More stringent regulations and oversight have raised the bar for many programs and processes, including RCA. As an RCA subject matter expert and practitioner since 1989, I have combined lessons learned from almost three decades as a practitioner in commercial nuclear power and the Nuclear Regulatory Commission, with the best features of many traditional tools and techniques, into one scalable, lean and agile approach that identifies the deepest-seated causes of complex, human-centric problems in modern socio-technical systems that we work in today. The result is a methodology this is highly scalable, accurate, repeatable, and most of all, efficient. Traditional methods that have been in use (in some cases since the 1940s) were created in another era under different working conditions.

I'd like to illustrate how three traditional tools that are still widely used were not built to simultaneously tackle complex, human centric problems that are a mix of (1) human factors and at-risk behaviors, (2) the human interface with the technology around them, and (3) the latent organizational and programmatic weaknesses that are prevalent in our work environments. These three tools are the Fishbone, the Five Whys and the Events & Causal Factors Chart.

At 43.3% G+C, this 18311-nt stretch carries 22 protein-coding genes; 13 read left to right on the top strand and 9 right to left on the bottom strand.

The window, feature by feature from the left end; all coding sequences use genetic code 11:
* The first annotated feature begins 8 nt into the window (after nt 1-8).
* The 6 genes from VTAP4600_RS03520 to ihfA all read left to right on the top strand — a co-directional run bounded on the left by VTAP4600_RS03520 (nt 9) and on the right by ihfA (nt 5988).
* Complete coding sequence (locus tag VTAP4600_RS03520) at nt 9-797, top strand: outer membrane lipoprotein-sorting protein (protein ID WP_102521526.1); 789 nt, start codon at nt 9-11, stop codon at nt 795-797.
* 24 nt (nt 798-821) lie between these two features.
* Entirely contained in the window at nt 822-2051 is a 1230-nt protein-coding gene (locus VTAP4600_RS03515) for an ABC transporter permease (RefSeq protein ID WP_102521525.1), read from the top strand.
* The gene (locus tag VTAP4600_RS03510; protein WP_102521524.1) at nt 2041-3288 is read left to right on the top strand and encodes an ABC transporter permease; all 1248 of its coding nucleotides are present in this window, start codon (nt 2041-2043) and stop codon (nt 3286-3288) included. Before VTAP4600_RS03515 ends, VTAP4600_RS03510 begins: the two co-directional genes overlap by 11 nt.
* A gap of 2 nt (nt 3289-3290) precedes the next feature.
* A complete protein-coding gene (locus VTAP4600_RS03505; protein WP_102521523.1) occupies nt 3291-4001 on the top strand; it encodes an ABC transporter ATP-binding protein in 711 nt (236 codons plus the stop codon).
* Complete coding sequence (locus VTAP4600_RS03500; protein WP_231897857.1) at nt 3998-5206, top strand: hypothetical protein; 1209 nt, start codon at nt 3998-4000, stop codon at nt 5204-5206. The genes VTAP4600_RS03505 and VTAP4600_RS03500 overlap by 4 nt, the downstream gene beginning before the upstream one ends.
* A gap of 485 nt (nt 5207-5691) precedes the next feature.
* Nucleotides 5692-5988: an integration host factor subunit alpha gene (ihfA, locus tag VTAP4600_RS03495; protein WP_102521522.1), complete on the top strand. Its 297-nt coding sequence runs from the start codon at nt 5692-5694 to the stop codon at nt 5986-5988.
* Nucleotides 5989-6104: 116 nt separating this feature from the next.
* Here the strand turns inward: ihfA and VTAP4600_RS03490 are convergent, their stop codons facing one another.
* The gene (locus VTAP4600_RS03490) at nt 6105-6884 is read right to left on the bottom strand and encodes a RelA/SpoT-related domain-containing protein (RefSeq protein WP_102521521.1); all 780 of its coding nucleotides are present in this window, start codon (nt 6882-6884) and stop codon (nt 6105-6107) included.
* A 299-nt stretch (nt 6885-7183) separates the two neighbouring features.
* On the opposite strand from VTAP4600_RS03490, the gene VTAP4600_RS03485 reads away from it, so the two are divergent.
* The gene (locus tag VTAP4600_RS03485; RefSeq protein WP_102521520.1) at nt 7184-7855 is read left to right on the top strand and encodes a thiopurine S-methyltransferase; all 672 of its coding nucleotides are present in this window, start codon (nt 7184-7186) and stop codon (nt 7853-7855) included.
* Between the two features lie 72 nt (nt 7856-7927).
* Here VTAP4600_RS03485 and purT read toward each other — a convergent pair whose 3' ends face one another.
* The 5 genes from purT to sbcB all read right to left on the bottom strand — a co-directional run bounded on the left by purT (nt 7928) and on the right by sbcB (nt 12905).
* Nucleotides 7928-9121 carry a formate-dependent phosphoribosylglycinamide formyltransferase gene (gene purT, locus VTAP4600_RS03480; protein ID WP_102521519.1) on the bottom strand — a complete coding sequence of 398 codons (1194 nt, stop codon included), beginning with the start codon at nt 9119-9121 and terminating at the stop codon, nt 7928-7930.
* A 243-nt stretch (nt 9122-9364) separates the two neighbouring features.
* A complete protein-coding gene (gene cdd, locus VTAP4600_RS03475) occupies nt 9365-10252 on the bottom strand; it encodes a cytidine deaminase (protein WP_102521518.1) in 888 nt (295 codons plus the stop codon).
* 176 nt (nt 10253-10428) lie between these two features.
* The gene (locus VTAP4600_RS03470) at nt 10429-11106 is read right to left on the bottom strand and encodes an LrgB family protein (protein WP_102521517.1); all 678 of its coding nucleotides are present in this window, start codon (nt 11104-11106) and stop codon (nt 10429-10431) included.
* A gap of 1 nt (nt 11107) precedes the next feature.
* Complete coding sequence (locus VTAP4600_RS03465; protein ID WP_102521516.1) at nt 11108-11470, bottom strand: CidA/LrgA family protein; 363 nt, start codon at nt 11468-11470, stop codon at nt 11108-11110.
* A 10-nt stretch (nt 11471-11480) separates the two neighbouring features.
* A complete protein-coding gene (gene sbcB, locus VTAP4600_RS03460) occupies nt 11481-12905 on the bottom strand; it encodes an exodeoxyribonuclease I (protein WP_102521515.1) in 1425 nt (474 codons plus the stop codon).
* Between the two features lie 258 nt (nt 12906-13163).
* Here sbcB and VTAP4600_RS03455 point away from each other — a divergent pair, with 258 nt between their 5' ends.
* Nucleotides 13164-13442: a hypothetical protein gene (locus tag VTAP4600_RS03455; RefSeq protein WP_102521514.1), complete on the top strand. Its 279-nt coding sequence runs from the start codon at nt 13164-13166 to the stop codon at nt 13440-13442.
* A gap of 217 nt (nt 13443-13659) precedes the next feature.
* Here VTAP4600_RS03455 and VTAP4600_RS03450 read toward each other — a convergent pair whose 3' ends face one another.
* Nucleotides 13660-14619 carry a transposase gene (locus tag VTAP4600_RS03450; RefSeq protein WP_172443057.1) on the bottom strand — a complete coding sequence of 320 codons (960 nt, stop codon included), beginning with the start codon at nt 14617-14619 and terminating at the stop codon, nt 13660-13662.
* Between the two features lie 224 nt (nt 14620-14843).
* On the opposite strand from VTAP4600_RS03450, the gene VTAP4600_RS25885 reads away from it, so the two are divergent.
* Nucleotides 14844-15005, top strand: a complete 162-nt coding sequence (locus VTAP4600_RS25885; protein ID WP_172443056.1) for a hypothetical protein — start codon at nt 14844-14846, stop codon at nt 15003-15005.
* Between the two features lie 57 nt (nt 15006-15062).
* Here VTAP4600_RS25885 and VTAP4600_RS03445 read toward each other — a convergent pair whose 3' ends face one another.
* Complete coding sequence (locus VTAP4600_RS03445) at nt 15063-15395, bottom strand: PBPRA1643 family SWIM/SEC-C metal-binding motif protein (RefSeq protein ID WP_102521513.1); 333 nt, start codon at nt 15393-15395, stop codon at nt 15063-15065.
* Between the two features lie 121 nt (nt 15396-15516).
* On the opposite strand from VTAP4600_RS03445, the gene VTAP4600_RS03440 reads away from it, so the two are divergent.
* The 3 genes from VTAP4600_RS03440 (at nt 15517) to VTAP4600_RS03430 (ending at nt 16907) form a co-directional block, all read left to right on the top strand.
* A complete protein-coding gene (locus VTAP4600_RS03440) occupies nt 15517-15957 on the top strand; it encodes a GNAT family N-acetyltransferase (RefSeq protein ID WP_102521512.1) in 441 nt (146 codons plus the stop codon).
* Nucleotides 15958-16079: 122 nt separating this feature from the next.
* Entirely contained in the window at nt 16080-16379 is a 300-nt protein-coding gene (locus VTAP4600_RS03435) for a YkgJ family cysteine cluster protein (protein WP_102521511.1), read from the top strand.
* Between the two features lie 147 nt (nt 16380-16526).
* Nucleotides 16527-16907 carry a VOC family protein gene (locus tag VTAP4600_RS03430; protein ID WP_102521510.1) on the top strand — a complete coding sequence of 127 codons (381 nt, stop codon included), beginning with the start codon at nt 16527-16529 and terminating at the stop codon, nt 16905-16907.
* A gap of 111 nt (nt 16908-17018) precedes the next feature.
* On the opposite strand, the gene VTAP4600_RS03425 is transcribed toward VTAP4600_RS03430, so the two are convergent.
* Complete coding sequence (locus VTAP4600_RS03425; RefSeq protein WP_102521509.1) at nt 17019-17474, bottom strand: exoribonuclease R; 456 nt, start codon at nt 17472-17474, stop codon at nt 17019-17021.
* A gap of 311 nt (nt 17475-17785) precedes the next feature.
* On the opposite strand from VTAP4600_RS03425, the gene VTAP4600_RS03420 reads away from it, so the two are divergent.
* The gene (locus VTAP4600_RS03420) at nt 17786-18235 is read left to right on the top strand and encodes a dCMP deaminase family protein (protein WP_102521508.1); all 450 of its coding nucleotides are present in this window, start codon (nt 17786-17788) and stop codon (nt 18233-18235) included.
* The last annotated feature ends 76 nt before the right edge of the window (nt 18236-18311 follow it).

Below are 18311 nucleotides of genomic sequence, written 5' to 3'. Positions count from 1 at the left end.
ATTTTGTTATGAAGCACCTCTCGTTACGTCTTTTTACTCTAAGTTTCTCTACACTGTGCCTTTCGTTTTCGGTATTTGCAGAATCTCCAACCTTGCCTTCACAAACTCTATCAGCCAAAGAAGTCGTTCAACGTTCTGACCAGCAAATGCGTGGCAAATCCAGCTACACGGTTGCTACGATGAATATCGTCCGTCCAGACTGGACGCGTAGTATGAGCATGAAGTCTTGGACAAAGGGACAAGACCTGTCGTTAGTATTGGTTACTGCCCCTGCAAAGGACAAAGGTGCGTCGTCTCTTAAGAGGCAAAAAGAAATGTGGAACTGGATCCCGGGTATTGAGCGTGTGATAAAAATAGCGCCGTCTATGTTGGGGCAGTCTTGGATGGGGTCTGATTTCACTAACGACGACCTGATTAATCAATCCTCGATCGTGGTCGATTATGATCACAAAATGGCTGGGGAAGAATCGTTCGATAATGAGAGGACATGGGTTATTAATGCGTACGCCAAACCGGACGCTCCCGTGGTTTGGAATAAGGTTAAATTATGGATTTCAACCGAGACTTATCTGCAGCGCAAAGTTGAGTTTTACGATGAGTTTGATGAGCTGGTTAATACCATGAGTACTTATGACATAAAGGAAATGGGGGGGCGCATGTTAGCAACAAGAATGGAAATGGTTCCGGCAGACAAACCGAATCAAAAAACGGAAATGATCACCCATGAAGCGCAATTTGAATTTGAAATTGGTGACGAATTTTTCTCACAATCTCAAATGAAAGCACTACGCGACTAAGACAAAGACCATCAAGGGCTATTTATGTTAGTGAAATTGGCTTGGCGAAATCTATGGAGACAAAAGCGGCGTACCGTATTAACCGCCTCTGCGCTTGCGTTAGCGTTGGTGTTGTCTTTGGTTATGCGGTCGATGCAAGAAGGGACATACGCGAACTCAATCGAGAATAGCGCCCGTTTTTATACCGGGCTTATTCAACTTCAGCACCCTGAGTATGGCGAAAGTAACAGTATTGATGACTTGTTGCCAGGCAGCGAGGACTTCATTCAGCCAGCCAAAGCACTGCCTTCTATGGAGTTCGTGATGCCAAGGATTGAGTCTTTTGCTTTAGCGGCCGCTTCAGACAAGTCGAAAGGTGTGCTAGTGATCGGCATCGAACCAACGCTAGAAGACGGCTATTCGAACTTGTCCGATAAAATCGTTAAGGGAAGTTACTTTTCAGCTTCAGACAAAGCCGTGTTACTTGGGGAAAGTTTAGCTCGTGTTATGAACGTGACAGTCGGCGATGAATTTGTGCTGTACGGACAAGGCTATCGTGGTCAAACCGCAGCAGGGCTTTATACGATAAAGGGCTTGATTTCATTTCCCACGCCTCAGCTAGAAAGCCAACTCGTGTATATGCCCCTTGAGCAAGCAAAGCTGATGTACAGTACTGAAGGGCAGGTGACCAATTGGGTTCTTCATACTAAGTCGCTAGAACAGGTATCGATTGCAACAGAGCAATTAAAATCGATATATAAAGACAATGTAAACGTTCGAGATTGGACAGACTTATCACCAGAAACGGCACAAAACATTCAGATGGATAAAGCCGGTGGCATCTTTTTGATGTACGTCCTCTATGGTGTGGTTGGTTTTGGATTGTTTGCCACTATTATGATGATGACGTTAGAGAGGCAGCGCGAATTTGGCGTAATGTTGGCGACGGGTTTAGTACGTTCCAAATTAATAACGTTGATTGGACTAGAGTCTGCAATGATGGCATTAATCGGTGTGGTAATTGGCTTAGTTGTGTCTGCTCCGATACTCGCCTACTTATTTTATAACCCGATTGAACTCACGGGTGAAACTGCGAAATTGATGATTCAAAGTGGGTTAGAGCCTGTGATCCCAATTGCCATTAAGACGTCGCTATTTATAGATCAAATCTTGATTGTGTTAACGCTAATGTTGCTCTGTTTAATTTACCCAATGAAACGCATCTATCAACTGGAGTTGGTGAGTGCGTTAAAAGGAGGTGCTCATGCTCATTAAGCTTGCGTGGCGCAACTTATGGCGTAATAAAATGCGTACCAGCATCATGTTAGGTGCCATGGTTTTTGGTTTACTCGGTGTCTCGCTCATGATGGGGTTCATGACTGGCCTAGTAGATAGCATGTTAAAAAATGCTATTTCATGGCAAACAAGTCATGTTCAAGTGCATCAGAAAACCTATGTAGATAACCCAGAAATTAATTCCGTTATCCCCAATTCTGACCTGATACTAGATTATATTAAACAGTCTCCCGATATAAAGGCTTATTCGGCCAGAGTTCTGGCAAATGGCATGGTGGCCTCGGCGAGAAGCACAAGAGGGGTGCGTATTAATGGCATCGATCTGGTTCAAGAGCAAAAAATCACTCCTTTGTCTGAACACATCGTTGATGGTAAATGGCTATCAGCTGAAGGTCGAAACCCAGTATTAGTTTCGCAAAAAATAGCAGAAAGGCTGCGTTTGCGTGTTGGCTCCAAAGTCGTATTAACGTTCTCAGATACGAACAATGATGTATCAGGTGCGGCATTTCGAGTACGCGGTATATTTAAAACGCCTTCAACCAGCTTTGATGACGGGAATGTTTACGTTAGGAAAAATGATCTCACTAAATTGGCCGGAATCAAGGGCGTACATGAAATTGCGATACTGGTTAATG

The Fishbone:

The Fishbone was introduced in the 1940's by Dr. Kaoru Ishikawa. I'm a big fan of his work, as Dr. Ishikawa put cause and effect analysis on the map in a very visual way. The bones in the Fishbone (i.e. man, method, machine, materials, environment) happen to strongly correlate with the main areas in the Anatomy of an Event (shown in the chart below), which we have studied in the nuclear power sector to make sure we cover all the bases when investigating issues. We take the approach that there are 100s of latent weaknesses in our organizations that are causing problems, and every incident or event is an opportunity to uncover and address as many of those latent weaknesses as we can. To do so, our methodology must use every bit of evidence we can gather and analyze, and then to explore relevant information in those key areas highlighted in the anatomy of an event (which we call themes).

However, the Fishbone should not be used for more than the simplest of issues, and certainly not for conducting RCA. The true value of the Fishbone is that it prompts us to evaluate a problem from different perspectives (the bones), providing for a more thorough investigation and a better overall understanding of the causes of the event.